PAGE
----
The Stories of Bill Manhire
Victoria University Press, $40.00,
Bill Manhire turns 70 this year, as does another eminent poet of his generation, Ian Wedde. Brian Turner is 72. Vincent O’Sullivan is fast approaching 80. C K Stead is already there. Also this year, Elizabeth Smither and Fiona Kidman turn 75. Joy Cowley is 79. The extraordinary James McNeish just clicked over into his 85th year. Patricia Grace is eyeing 80. Owen Marshall turns 75 and Witi Ihimaera 71. There is a sense of something fine and grand entering its twilight. And so, with typically brilliant comedic timing, Bill Manhire has chosen a drawing of a baby’s face for the cover of his collected stories.
All the stories have appeared in other collections, bar two new ones, but in this re-jigged line-up they rub shoulders in exciting new ways. There is much game-playing, the cocooning of story, as well as a near constant awareness of story-making, rather than story for story’s sake. These stories are fictive, gleefully imagined, served persuasively by a trustworthy voice, but there all pretence at realism departs. Realism can quickly date, like bell bottom jeans. But Manhire’s brew of story is made in a different pot altogether, and it is one of the reasons why his stories remain as fresh to read today as they did on first publication years ago. More so, and indeed the achievement is all the more impressive when one realises that he has cleared out a patch of his own and made it over in his own inimitable way. I can’t think of another book of short stories quite like it published since, well, whenever.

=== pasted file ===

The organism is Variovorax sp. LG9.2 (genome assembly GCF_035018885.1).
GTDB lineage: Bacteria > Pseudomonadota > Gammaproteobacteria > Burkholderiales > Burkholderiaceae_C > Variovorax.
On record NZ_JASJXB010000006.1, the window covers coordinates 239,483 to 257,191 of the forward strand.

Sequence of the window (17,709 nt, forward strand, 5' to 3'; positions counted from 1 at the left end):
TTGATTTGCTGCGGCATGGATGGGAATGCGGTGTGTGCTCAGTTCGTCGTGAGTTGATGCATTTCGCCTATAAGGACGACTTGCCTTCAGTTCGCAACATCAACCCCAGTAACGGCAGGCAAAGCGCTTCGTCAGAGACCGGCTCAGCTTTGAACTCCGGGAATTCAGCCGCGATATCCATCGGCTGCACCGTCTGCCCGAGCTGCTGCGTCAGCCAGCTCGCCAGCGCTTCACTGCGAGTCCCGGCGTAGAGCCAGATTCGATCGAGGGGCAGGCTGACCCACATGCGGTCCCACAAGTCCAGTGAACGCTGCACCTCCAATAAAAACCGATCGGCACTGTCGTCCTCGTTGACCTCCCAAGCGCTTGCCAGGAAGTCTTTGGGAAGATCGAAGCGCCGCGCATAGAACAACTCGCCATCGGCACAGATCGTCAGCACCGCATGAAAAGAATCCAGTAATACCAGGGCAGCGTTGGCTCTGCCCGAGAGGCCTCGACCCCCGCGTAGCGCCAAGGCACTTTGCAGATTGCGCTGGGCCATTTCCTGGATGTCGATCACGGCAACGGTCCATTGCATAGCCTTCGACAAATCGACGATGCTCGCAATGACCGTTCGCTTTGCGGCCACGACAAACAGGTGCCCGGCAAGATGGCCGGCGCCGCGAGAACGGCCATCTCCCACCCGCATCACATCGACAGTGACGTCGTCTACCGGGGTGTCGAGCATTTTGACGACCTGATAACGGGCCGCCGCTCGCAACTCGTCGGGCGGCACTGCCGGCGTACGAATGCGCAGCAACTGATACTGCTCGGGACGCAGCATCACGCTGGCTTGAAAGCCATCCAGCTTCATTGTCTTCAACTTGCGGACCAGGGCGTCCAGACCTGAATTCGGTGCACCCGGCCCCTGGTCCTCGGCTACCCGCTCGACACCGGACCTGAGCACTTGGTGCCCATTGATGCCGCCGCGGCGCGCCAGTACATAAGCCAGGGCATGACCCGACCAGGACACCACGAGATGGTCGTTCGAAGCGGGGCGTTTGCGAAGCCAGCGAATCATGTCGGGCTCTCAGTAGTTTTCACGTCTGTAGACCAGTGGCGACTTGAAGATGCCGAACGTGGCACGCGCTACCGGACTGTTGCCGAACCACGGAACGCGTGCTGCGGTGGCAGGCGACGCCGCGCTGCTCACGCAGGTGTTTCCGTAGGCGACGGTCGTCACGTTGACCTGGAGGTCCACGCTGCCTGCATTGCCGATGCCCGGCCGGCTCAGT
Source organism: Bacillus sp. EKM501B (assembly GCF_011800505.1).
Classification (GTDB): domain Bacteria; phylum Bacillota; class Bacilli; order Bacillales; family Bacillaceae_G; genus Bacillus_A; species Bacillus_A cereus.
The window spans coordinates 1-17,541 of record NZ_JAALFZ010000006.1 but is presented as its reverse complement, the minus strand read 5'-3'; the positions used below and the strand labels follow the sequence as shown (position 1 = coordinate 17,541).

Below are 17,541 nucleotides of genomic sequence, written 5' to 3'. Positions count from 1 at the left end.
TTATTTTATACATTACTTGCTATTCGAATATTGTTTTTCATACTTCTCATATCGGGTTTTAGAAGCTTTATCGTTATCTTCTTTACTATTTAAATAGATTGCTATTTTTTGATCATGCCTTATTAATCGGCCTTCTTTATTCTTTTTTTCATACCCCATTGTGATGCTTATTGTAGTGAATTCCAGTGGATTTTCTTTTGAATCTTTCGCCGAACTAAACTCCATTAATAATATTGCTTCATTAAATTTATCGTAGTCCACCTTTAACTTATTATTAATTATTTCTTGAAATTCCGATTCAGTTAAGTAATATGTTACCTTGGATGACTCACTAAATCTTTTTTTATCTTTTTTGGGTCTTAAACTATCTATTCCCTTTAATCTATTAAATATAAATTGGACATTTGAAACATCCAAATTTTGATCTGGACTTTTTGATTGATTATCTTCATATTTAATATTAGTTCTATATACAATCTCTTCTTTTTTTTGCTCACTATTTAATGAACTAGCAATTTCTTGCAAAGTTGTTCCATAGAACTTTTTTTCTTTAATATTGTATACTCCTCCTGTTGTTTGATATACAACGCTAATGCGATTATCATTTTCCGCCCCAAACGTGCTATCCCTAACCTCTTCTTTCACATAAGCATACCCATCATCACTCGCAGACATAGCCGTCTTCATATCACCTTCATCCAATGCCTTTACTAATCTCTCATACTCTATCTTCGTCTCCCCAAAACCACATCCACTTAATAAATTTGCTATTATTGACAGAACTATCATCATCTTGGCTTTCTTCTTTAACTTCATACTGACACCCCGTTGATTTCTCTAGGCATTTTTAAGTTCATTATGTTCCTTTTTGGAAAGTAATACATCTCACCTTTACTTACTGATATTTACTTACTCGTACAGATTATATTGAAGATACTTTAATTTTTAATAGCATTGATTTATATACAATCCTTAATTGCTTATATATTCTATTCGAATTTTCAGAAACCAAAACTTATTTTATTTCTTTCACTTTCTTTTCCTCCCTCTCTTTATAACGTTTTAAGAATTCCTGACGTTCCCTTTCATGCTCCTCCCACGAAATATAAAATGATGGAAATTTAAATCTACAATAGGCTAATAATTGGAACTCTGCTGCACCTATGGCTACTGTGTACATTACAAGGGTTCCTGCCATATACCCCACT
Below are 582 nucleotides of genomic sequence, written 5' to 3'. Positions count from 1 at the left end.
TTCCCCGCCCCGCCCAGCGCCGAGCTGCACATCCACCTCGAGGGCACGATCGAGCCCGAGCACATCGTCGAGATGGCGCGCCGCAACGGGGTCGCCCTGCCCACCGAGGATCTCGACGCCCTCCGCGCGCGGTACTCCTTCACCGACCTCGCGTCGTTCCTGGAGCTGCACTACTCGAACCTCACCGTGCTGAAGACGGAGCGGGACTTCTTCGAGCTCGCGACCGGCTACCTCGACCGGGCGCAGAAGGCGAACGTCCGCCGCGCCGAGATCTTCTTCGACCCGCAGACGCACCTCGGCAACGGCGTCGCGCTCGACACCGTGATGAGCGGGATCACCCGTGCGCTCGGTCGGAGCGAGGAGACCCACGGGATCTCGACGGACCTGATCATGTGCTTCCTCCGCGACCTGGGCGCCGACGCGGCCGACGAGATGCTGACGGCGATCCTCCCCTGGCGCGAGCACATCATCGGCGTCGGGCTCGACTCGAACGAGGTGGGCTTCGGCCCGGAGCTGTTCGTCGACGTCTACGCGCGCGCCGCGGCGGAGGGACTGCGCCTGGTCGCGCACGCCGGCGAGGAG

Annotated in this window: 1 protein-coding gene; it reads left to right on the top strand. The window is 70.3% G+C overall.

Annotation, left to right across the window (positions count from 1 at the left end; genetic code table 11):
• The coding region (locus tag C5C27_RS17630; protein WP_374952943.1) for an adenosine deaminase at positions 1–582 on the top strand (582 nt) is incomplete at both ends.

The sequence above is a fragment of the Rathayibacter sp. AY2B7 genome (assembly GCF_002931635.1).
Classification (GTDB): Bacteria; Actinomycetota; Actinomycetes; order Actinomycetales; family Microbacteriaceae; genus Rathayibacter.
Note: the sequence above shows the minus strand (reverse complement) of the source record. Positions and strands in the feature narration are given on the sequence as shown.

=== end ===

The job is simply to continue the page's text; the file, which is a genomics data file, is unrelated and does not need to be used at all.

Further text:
A drawing of a baby on the cover of a book could seem a bit twee. I thought so myself, but as I reacquainted myself with these stories I began to see its place and suitability. Nearly all these stories look at the world from a position of presumed innocence, a readiness to take on the world on its own terms, in all its surfaces and language. And, like the good cultivator he is, he has picked the fruit nearest to hand – family, place of origin, a childhood reading of South Seas tales.
“Highlights” is the perfect place to begin. Specifically the section set in Rotorua, where the language frequently fails the thing it is meant to represent. The grown-up narrator is on holiday with his elderly mother, a former touch-up artist employed to highlight black and white photographs with daubs of colour. The story jags around on those bits of Geyserland that first meet the eye. Puzzling notices about the health-giving qualities of a swimming pool are quickly superseded by warnings of its possible danger to health. A hoolahoop and traffic lights in Siena have the same chameleon qualities. Things are not what they seem. Or they are, but more so in their exaggerated or faux form, or less so because of the very same thing that made them more so. A contradiction, but a lively one to entertain, that is played out across the Manhire storyscape.
Many of the stories are extremely funny. At times it is as if Evelyn Waugh ranged over the same landscape, but with his tongue stapled to the roof of his mouth. A taciturn kind of humour, then, where the eye does all the work. One of the cage-rattling highlights is an off-the-cuff remark from the mother – “I never liked the way your father put his tongue in my ear.” It still appals and delights as much as it did years ago when the story first appeared.